to have the road open and ready for
travel to the Elgin road by April, thus
making a 17-mile good highway from
White Rook to New Westminster, Instead of 26 miles as formerly.
Three  Hundred  Houses.
The earty opening of the season is
looked for at White Rock and from
all points come favorable reports, one
real estate firm stating that they have
had more applications and Inquiries
regarding property In this district
during the past Winter than 'they had
all last summer.'
It is further stated that altogether
orders are in and quotations given for
about,300 new houses In White Rock
town and White Rock Heighu. "This,
with the work which the government,
the O; N. R. and the Surrey council
propose to do will make Semiahmoo
Bay a scene ot activity. .
Agricultural  Society Hon
ors ex-President at Complimentary Banquet.
Lsdiee    Make   Their    Debut���Eighty
Stalwarts    Trudge    Through
Slueh and Snow.
Reeve James Mars, of Coqultlam,
ex-president of the Agricultural Society, was entertained to a complimentary banquet hist night in the Hotel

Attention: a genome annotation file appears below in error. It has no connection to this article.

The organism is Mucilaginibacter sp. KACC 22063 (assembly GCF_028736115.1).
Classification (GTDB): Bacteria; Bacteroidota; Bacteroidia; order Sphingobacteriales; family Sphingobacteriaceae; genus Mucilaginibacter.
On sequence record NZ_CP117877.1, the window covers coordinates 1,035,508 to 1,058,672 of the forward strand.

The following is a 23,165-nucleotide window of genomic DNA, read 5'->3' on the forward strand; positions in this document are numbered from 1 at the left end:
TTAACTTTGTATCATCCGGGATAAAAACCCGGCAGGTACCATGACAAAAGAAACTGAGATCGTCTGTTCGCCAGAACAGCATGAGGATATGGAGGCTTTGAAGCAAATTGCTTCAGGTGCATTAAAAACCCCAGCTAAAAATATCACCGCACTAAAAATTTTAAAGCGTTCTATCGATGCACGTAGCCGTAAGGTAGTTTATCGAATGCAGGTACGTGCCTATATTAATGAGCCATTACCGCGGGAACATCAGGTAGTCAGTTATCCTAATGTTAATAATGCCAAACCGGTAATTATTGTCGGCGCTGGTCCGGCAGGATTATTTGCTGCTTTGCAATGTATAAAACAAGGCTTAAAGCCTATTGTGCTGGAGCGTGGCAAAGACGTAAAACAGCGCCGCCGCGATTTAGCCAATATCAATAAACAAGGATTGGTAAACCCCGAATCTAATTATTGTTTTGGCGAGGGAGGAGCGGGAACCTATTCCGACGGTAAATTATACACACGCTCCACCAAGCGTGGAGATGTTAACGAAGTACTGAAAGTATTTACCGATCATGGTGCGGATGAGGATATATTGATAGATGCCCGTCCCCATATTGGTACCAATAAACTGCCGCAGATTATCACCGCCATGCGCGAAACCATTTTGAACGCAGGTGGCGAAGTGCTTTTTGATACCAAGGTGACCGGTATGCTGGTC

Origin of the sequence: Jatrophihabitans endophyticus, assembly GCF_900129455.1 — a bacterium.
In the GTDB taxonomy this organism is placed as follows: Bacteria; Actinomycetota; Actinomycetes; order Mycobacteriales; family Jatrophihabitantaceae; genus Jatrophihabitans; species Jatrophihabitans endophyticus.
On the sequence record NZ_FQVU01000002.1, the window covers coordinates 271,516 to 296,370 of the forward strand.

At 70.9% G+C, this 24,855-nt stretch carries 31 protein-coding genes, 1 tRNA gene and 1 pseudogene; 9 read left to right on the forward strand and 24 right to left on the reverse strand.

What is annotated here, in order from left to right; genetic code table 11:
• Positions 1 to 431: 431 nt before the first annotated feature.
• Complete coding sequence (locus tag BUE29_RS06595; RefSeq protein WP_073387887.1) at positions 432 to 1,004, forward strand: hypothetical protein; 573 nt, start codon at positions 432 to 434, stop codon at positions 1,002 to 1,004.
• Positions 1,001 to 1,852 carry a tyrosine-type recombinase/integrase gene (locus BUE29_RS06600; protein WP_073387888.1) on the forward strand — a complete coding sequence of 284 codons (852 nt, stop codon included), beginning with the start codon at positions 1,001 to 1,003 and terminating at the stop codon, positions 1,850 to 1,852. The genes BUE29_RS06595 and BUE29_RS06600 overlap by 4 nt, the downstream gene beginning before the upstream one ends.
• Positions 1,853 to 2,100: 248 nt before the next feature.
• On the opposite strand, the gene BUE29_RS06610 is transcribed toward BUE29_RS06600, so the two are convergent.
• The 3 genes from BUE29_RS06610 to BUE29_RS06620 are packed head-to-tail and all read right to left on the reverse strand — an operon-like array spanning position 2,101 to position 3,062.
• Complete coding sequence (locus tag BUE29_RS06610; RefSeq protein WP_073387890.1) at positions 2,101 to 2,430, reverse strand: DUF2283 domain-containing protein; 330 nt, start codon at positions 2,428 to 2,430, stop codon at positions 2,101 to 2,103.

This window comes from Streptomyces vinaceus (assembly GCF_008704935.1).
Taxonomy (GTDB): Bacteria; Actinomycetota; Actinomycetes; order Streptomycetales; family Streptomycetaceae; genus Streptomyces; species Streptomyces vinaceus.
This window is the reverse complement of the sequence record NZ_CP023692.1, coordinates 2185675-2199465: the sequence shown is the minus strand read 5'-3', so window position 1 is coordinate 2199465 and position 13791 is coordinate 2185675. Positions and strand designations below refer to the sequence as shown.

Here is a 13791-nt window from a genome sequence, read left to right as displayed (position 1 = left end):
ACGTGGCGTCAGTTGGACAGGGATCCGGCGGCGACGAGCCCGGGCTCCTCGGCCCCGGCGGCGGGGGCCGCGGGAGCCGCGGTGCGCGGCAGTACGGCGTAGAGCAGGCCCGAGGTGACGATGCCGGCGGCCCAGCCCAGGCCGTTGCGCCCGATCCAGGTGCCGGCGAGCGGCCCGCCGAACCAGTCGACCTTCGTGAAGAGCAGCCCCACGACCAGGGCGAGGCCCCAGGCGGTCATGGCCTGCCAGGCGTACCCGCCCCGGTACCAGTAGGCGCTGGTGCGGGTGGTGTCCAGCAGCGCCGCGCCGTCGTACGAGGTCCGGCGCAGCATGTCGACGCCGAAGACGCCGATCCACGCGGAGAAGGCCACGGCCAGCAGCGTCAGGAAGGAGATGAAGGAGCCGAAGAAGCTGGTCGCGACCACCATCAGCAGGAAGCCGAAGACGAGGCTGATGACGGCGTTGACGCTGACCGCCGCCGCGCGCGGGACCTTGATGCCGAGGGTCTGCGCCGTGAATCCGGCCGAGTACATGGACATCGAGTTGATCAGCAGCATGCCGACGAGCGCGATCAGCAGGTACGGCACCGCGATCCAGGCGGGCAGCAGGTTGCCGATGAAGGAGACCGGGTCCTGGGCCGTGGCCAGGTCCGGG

Commercial, Coqultlam, and presented
with a handsome travelling bag by the
Coquitlam Agricultural Society as a
token of their appreciation of his valuable services to the society.
For the first time ln the social life
of Coqultlam ladies were present at a
public banquet and no one there eau
gainsay that their attendance wat
anything but an additional pleasure.
Over eighty diners sat down and en
joyed the dainties purveyed by Mr.
Seabrook and eerved up in excellent
Mr. D. E. Welcher, president of the
society, occupied the chair.
The toaU of tbe King having been
loyally honored the chairman proposed the toast of their guest, Reeve
Praise for Mars.
He said In proposing this toast of
Mr. Mars: "I can only say that he
always has been a faithful member of
our society and well deserves tlii.i
banquet." (Applause.) "Looking
around and seeing tbis splendid ,-ath
ering of people who have come out ij
tbe snow and slush to do houor to our
guest, I am assured you think with
me that he Is well worthy of it," (Ap
plauee.) "Our friend, as most of the
members and all the directors of the
society know, bas a'ways shown the
greatest interest in and given a great
deal of his time to the society's affairs. In fact the society would not
be where it is today if il vpig not for
our guest.
"We have a fine agricultural ground
and a building on it, of which, we are
exceedingly proud, and wo must give
a good share .of the credit tor that
achievement to our trVend Ota reeve.